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Speed Of Light Question

  1. Jun 25, 2004 #1
    I'm on a space station in deep space. I depart in a rocket and accelerate to .5 c then level off to that speed. No longer accelerating, I now define myself to be stationary. I define the speed of anything I percieve to be in motion as relative to my own stipulated-to-be-unmoving inertial frame

    On board I have a Michelson-Morley (or better) apparatus for measuring the speed of light. However, I am not going to measure the speed of any light that originates on my own ship. I am going to measure the speed of a beam of light that comes from the space station I just left.

    At a prearranged time the space station sends this beam of light in exactly the same direction I am traveling.

    When it catches up to me I measure it to be going:

    A. c?

    B. .5 c?

    c. other ?
     
    Last edited: Jun 25, 2004
  2. jcsd
  3. Jun 25, 2004 #2

    jcsd

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    A. c

    second postulate
     
  4. Jun 25, 2004 #3

    Nereid

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    How, exactly, do you measure the speed of light from the space station?
     
  5. Jun 25, 2004 #4
    I assumed it could be done since people have measured the speed of light from stars.

    You're saying it can't be done?
     
  6. Jun 25, 2004 #5

    Nereid

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    There are several methods by which one could measure the speed of light. Many of those who find SR hard to understand (or accept) feel that part of the 'problem' is the actual method of measuring the (local) speed of light. :tongue2:

    In the case of your hypothetical experiment, I was wondering if you were getting at something special about the space station you had left (or would any distant source do)?
     
  7. Jun 25, 2004 #6
    Any source would do, actually.
     
  8. Jul 3, 2004 #7
    Another Speed Of Light Question

    In the above situation (space station, rocket ship) my speed away from the station is .5 c. The speed of the light departing the space station in my direction is c.

    If I am, say, 300,000 km away from the station ( a distance selected for convenience) when the light is emitted from the station, what math do I use to determine 1.) how long it will take for the light from the station to catch up to me and 2.) How far away from the station I will be when it does catch up?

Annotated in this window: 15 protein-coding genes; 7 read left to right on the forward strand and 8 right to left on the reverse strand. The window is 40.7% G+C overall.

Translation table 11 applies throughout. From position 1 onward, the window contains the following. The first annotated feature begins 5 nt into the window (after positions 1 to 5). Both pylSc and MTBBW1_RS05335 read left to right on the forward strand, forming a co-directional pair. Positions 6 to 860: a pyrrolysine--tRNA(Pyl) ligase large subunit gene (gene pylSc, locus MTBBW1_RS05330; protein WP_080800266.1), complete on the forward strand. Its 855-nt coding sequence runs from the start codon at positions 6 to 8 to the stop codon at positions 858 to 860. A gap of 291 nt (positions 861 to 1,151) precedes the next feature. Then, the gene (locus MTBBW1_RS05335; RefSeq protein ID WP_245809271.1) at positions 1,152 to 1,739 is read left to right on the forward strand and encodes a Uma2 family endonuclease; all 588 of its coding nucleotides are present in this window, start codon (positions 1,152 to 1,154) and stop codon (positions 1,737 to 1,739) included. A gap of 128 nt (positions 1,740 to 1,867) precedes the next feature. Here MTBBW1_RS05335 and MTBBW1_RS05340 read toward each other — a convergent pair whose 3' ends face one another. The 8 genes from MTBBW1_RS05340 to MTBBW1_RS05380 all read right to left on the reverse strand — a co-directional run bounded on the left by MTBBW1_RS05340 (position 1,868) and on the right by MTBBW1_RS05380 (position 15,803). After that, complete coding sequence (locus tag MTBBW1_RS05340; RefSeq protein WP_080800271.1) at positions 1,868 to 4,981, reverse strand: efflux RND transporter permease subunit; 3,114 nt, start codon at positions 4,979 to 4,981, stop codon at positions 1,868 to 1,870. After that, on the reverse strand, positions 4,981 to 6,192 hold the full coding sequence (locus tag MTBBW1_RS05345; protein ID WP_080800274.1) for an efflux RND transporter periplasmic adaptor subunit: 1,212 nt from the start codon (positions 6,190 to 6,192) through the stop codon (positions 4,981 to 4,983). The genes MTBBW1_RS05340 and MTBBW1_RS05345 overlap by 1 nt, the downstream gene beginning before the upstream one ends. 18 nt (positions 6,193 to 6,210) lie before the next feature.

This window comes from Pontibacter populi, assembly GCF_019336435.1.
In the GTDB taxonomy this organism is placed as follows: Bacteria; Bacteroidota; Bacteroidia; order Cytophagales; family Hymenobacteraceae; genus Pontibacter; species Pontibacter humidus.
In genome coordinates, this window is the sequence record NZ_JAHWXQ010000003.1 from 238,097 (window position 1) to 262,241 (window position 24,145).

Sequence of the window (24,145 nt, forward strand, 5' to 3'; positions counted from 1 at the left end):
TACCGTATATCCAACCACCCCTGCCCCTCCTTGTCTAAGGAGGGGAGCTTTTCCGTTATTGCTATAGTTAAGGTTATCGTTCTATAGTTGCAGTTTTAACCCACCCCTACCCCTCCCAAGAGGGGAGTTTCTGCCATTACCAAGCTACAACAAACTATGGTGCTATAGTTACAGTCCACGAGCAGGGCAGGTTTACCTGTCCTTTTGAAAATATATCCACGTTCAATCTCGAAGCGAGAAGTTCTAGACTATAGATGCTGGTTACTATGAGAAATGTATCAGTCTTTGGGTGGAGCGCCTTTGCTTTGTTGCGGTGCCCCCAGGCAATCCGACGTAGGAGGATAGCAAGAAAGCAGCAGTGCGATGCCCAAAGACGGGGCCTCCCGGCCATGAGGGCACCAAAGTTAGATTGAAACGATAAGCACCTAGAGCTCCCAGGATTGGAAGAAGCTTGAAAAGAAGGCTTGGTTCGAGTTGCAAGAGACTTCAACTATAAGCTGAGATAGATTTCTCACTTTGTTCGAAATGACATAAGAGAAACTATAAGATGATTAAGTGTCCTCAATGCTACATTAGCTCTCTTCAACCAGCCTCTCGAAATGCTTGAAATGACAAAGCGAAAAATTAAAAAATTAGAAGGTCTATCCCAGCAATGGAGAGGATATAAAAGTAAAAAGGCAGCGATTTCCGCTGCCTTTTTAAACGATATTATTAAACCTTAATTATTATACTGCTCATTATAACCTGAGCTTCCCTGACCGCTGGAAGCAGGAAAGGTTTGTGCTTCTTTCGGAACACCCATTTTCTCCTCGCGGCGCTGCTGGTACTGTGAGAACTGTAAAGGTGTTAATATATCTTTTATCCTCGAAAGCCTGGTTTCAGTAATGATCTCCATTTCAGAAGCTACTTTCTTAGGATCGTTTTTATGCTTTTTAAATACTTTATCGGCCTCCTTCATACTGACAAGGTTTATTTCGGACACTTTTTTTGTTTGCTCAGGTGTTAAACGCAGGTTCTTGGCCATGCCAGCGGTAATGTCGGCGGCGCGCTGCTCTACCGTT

9. Jul 3, 2004 #8

    Doc Al

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    Assuming you are 300,000 km away from the station as measured in your frame, then:
    (1) The light must travel 300,000 km to reach you, so T = D/c = 1 sec.
    (2) During that 1 sec the station has traveled a distance D = VT = 0.5cT = 150,000 km. So when the light reaches you you'll be a total of 450,000 km from the station.​
     
  10. Jul 3, 2004 #9

    Janus

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    As measured by you or the space station? If measured by you, the light will reach you in one sec and the station will be 450,000 km away when it reaches you.

    If measured by the space station, then the light will reach you in 2 sec and you will be 600,000 km away from the station.
     
  11. Jul 3, 2004 #10
    Sorry I wasn't clear.

    In the second question I meant to change my definition of myself as being motionless to being in motion at .5c relative to the source of the light - the space station.

    So, If I am traveling at .5 c away from the station, and the beam of light is emitted from the station when I am a distance of 300,000 km away, how long will the light take to reach me, and how far away will I be from the station?
     
  12. Jul 3, 2004 #11

    Janus

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    Doc Al and I both gave you the answer already: 1 sec and 450,000 km, assuming that you are making the measurements.
     
  13. Jul 3, 2004 #12
    OK, What math did you use to arrive at the 2 sec, 600,000 km figures?
     
  14. Jul 3, 2004 #13

    Janus

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    From the space stations perpective, the relative speed between the light it emits and you is .5c. Since it the distance between you and the station is 1 light sec at the time of emission, it takes 2 sec for the light to close the distance. If the light travels for 2 secs, it travels 600,000 km.
     
  15. Jul 4, 2004 #14
    OK the space station viewpoint makes sence to me, but I don't understand how there could be a difference from my perspective.

    If the light is emitted from the station when I am 300,000 km away from it, it will take the light one second to reach that point. Once that second has elapsed and the light has reached that point, I will no longer be there. It will be one second later, and at .5c, I will be 150,000 km farther away, the light will not have caught up with me yet. In the half second it takes the light to reach that point 150,000km away, I will have traveled yet further, and won't be there when it arrives. And so on, such that I'm thoroughly confused as to why it isn't also 2 seconds 600,000 km viewed from my perspective as well.
     
  16. Jul 4, 2004 #15

    Doc Al

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    view from the ship

    The light travels at speed c with respect to you. And, with respect to you, "that point" is you! The fact that you are also moving with respect to something else (the spaceship) is irrelevant. No matter what speed you are moving, if the light flashes when it's 300,000 km away from you, it will reach you in one second.
    In your frame, you don't move. (You are at rest in your own frame.) In the frame of the station you are moving, but that doesn't matter.
    Yes, you will be 150,000 km further from the station. And yes the light will have caught up with you!